Growing up desi is wonderful in many ways. The colorful shalwar kamiz, the gold jewlery, henna, luddu, luddi and fighting over the bill at restaurants. Recently a conversation at Huda’s reminded me of the skin thing. Marriage in desi culture is for the most part very much a “Pride and Prejiduce” “Fiddler on the Roof” type of event with matchmakers and the local townsfolk whispering about the girl who is not yet married and trying forever to set her up with a dashing gent. People watch Jane Austen period flicks for a glimpse of time long ago, I watch it and see the here and now with different accents and clothing.
If you’re Pakistani you have inevitably heard the auntie bemoan her search for a “lumbi gori pathli larki” (tall white skinny girl) for her son. It’s a give and take commodoity exchange with the mothers of the daughters sighing “buss humko aik doctor mil jayai” (we just want a doctor- we’re really not so subtly saying we want someone with bling). Perhaps in a facet where the first thing you learn of the other is their credentials it isnt so wrong to ask for such things but my issue for this post is the skin thing.
Most desi girls are familiar with the bleaching and the lighteners. PTV even has commercials of “fair and lovely” creams that will indeed attempt to make you fair and lovely. Because without being fair how could one dare call themselves lovely? What’s interesting is that even girls who themselves are dark will say “I want my brother to find a nice light skinned girl” Why the self loathing? Is this a left over from British colonialism? Is white better? Indeed sit around a group of aunties discussing beauty and the word “gora rang” (light skin color) will pepper the conversation along with sighs regarding another potential bahoo (Daughter in law) saying “shakal mai pyari hain laikin thori si samvli hain” (her face is nice but she is a little dark). No sense of recognition of the spit they cast upon the majority of their nation who have skin akin to their very own.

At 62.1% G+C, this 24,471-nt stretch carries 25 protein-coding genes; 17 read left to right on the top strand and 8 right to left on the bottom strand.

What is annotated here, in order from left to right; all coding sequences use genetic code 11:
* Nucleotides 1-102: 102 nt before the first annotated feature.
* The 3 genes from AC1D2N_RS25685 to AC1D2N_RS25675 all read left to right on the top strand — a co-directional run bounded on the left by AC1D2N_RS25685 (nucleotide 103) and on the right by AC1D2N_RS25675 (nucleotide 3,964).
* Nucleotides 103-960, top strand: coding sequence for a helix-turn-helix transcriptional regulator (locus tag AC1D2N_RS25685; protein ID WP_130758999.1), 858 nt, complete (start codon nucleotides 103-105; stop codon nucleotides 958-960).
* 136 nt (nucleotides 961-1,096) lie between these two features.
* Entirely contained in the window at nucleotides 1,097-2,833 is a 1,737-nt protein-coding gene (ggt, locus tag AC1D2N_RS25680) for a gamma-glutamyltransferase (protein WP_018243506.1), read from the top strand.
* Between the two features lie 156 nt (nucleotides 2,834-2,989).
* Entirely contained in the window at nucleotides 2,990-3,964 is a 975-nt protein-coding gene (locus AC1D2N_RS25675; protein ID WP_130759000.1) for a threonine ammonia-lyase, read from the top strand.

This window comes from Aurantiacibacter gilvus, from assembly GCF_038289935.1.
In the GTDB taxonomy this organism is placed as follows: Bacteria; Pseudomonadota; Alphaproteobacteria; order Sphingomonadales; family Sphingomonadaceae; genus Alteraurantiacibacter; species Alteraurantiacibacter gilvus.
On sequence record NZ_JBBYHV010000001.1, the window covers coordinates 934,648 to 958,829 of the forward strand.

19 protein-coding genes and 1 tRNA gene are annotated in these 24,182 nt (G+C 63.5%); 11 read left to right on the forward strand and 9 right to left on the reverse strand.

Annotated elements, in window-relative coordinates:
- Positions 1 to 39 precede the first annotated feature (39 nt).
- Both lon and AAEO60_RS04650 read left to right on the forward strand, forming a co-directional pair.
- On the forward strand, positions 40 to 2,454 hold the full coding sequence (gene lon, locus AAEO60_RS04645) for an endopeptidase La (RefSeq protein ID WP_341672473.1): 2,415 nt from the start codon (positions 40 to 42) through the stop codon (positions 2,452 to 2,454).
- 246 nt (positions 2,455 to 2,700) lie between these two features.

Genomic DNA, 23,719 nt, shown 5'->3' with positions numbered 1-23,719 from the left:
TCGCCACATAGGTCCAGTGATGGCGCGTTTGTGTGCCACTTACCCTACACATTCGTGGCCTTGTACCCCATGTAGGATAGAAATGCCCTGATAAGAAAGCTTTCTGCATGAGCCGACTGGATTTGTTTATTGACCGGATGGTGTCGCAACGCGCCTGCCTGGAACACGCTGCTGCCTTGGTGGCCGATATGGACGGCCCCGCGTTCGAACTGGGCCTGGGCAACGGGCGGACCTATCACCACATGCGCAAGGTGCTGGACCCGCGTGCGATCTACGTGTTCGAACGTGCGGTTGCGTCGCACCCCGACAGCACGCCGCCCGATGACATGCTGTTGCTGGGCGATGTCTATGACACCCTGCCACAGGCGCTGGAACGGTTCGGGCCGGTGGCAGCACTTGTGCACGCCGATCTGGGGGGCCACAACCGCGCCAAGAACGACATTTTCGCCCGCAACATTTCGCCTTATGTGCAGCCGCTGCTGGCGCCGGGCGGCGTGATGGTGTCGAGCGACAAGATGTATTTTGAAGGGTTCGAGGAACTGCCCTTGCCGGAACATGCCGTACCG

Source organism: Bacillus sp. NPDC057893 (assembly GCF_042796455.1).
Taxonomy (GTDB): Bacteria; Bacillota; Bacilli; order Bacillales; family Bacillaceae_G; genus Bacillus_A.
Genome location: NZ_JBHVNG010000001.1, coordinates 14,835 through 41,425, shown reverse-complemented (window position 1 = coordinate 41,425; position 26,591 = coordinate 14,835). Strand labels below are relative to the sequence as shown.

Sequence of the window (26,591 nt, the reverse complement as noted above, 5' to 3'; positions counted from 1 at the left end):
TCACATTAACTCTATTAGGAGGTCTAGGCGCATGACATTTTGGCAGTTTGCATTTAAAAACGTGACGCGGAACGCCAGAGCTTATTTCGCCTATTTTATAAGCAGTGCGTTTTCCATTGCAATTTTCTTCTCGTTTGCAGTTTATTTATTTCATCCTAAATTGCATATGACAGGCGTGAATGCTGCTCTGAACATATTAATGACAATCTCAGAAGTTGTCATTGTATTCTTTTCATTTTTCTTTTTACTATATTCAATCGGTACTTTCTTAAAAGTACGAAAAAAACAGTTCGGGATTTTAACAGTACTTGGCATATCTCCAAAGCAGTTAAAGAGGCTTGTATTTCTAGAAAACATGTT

Recently I saw a desi grandmother holding her grandchild. She looked adoringly at her baby and then smiled at me “dekho gori hain na? bahoth gori hain mash’allah” (look- she’s fair isnt she? So fair praise God), and so the grandparents continue the tradition. My husband and I are not fair, will our child not get the praises to God? Will our child not be beautiful because of the color of his or her skin?
Though my parents told me I was beautiful I knew in my heart that being light mattered. I mourn the time I spent caring. I’m not a gori chitti larki. I’m your traditional desi complexioned girl. For most of my life I thought less of myself simply because my skin wasn’t three to five shades lighter. I mourn the trees I didn’t climb and the walks I did not take and the beaches I did not walk upon for fear the sun was too high.
I wrote this poem when I was 14 for Black History Month, but I feel it applies to our modern desi world. I pray that the next generation will learn to love themselves and instead of trying to change their skin will embrace it as beautiful gift from God, because it is.
The color of my hair black
The color of my skin black
The color of my will steel
The color of my mind bronze
The color of my heart gold
Then why do you sit and stare at me so
your eyes so icy distant cold
for I am a person
with a heart of gold